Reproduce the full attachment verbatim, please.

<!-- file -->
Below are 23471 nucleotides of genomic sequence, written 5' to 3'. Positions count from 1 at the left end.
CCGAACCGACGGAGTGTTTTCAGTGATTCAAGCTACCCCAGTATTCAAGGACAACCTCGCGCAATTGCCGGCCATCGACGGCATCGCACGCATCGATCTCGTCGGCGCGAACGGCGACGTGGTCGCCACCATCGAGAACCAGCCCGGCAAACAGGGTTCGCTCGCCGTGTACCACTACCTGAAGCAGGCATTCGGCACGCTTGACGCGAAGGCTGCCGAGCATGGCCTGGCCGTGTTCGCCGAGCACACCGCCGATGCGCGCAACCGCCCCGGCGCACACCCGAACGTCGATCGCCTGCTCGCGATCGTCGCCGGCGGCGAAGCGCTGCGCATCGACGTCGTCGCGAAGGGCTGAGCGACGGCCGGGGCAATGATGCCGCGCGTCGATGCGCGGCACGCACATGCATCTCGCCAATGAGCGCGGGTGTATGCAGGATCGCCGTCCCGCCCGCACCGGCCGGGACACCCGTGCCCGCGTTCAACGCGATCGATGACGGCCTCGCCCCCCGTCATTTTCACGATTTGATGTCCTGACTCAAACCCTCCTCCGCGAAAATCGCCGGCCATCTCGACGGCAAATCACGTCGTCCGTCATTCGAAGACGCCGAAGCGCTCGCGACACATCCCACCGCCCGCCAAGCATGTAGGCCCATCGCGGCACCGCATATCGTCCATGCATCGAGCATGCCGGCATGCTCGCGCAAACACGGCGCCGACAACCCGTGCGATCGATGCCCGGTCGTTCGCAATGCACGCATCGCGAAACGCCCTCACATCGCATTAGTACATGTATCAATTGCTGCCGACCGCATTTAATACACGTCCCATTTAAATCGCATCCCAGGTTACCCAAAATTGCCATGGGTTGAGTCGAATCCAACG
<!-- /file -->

Below are 23471 nucleotides of genomic sequence, written 5' to 3'. Positions count from 1 at the left end.
CCGAACCGACGGAGTGTTTTCAGTGATTCAAGCTACCCCAGTATTCAAGGACAACCTCGCGCAATTGCCGGCCATCGACGGCATCGCACGCATCGATCTCGTCGGCGCGAACGGCGACGTGGTCGCCACCATCGAGAACCAGCCCGGCAAACAGGGTTCGCTCGCCGTGTACCACTACCTGAAGCAGGCATTCGGCACGCTTGACGCGAAGGCTGCCGAGCATGGCCTGGCCGTGTTCGCCGAGCACACCGCCGATGCGCGCAACCGCCCCGGCGCACACCCGAACGTCGATCGCCTGCTCGCGATCGTCGCCGGCGGCGAAGCGCTGCGCATCGACGTCGTCGCGAAGGGCTGAGCGACGGCCGGGGCAATGATGCCGCGCGTCGATGCGCGGCACGCACATGCATCTCGCCAATGAGCGCGGGTGTATGCAGGATCGCCGTCCCGCCCGCACCGGCCGGGACACCCGTGCCCGCGTTCAACGCGATCGATGACGGCCTCGCCCCCCGTCATTTTCACGATTTGATGTCCTGACTCAAACCCTCCTCCGCGAAAATCGCCGGCCATCTCGACGGCAAATCACGTCGTCCGTCATTCGAAGACGCCGAAGCGCTCGCGACACATCCCACCGCCCGCCAAGCATGTAGGCCCATCGCGGCACCGCATATCGTCCATGCATCGAGCATGCCGGCATGCTCGCGCAAACACGGCGCCGACAACCCGTGCGATCGATGCCCGGTCGTTCGCAATGCACGCATCGCGAAACGCCCTCACATCGCATTAGTACATGTATCAATTGCTGCCGACCGCATTTAATACACGTCCCATTTAAATCGCATCCCAGGTTACCCAAAATTGCCATGGGTTGAGTCGAATCCAACG